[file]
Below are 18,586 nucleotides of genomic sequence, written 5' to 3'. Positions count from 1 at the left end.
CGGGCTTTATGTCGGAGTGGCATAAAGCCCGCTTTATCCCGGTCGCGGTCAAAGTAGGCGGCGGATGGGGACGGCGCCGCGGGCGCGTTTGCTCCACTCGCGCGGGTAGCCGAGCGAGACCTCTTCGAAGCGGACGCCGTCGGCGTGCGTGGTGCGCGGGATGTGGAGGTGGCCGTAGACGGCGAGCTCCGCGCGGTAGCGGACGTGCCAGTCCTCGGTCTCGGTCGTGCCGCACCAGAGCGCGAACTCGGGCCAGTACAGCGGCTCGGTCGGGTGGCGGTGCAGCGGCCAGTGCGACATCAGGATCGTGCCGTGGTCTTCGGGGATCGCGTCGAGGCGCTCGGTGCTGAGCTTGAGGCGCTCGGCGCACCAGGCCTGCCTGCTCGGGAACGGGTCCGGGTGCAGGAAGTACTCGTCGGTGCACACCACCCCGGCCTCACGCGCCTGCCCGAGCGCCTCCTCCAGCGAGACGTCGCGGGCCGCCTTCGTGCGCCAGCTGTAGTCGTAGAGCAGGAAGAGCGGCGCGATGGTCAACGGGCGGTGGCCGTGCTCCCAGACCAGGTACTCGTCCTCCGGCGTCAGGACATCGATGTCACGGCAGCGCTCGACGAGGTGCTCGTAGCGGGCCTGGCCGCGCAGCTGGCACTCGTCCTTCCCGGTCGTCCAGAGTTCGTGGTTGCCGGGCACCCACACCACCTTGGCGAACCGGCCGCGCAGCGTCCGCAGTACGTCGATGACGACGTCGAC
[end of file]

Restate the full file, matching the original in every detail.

Below are 18,586 nucleotides of genomic sequence, written 5' to 3'. Positions count from 1 at the left end.
CGGGCTTTATGTCGGAGTGGCATAAAGCCCGCTTTATCCCGGTCGCGGTCAAAGTAGGCGGCGGATGGGGACGGCGCCGCGGGCGCGTTTGCTCCACTCGCGCGGGTAGCCGAGCGAGACCTCTTCGAAGCGGACGCCGTCGGCGTGCGTGGTGCGCGGGATGTGGAGGTGGCCGTAGACGGCGAGCTCCGCGCGGTAGCGGACGTGCCAGTCCTCGGTCTCGGTCGTGCCGCACCAGAGCGCGAACTCGGGCCAGTACAGCGGCTCGGTCGGGTGGCGGTGCAGCGGCCAGTGCGACATCAGGATCGTGCCGTGGTCTTCGGGGATCGCGTCGAGGCGCTCGGTGCTGAGCTTGAGGCGCTCGGCGCACCAGGCCTGCCTGCTCGGGAACGGGTCCGGGTGCAGGAAGTACTCGTCGGTGCACACCACCCCGGCCTCACGCGCCTGCCCGAGCGCCTCCTCCAGCGAGACGTCGCGGGCCGCCTTCGTGCGCCAGCTGTAGTCGTAGAGCAGGAAGAGCGGCGCGATGGTCAACGGGCGGTGGCCGTGCTCCCAGACCAGGTACTCGTCCTCCGGCGTCAGGACATCGATGTCACGGCAGCGCTCGACGAGGTGCTCGTAGCGGGCCTGGCCGCGCAGCTGGCACTCGTCCTTCCCGGTCGTCCAGAGTTCGTGGTTGCCGGGCACCCACACCACCTTGGCGAACCGGCCGCGCAGCGTCCGCAGTACGTCGATGACGACGTCGAC